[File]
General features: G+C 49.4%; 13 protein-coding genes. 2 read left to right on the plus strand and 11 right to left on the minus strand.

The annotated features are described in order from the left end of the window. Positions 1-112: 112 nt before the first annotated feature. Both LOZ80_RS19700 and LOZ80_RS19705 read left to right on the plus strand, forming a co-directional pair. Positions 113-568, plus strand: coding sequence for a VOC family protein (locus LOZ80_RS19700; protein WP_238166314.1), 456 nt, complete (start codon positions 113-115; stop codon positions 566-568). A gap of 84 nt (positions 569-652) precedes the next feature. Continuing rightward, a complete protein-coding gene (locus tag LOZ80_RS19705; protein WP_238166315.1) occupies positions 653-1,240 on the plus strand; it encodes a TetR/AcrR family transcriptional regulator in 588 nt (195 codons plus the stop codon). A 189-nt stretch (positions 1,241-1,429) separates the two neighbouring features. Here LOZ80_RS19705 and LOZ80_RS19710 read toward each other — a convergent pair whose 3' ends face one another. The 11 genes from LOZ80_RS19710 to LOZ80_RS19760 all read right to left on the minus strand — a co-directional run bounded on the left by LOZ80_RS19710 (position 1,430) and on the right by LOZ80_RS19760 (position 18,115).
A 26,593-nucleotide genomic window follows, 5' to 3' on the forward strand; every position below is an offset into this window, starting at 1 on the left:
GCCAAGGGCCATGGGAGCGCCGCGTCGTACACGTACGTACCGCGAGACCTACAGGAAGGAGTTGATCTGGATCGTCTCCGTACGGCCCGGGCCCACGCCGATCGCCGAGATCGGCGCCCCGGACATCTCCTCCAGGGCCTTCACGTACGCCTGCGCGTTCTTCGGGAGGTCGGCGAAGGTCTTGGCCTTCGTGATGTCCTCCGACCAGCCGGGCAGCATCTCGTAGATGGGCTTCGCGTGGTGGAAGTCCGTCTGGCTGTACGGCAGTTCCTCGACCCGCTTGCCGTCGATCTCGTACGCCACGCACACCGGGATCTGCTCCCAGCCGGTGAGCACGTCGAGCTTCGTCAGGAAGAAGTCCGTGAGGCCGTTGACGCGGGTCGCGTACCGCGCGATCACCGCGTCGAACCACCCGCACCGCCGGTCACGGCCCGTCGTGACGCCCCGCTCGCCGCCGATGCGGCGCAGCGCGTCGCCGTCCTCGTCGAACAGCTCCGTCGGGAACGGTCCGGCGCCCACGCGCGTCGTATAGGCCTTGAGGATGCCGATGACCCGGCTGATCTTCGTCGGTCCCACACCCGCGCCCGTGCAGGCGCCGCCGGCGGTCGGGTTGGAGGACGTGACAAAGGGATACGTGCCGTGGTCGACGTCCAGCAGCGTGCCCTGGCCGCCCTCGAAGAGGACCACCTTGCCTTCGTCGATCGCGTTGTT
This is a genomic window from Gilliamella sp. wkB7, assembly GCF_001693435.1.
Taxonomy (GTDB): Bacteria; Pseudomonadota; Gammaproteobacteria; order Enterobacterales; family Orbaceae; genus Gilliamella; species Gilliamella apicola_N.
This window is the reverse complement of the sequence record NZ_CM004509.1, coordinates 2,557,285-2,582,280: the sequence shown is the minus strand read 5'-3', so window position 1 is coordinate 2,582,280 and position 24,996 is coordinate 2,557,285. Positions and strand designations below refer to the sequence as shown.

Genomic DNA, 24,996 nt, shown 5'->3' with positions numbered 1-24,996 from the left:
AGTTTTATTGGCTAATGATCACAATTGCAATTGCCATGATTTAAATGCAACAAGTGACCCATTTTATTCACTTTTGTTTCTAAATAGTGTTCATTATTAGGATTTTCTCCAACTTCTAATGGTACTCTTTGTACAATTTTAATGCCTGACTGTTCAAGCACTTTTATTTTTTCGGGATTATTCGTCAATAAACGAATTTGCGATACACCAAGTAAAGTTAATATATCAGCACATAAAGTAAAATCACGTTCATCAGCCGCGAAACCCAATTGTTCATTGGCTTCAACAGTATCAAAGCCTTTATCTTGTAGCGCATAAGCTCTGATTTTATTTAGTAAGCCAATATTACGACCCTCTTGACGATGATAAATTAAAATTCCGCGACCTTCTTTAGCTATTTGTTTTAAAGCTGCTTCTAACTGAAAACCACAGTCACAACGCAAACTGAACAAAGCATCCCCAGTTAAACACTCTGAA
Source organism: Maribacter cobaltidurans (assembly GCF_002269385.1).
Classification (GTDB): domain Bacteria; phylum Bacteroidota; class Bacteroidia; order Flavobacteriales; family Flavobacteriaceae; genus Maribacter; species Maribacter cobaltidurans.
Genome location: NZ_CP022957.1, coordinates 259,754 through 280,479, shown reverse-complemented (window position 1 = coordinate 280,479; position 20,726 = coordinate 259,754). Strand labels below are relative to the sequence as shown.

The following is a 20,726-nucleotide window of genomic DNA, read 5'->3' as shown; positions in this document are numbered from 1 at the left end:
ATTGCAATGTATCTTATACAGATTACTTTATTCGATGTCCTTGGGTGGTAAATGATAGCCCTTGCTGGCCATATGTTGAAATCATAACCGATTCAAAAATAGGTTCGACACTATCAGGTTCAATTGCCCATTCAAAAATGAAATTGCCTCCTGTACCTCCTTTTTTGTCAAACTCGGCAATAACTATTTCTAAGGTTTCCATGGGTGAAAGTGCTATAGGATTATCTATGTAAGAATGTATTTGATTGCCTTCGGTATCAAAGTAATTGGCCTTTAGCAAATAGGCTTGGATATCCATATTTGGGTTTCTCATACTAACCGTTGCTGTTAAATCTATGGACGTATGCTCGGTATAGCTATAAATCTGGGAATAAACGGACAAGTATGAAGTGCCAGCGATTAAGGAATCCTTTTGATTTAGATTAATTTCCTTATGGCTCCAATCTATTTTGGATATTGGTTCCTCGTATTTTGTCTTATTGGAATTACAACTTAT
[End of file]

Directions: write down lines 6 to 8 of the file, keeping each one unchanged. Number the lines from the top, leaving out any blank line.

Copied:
Taxonomy (GTDB): Bacteria; Pseudomonadota; Gammaproteobacteria; order Enterobacterales; family Orbaceae; genus Gilliamella; species Gilliamella apicola_N.
This window is the reverse complement of the sequence record NZ_CM004509.1, coordinates 2,557,285-2,582,280: the sequence shown is the minus strand read 5'-3', so window position 1 is coordinate 2,582,280 and position 24,996 is coordinate 2,557,285. Positions and strand designations below refer to the sequence as shown.

Genomic DNA, 24,996 nt, shown 5'->3' with positions numbered 1-24,996 from the left: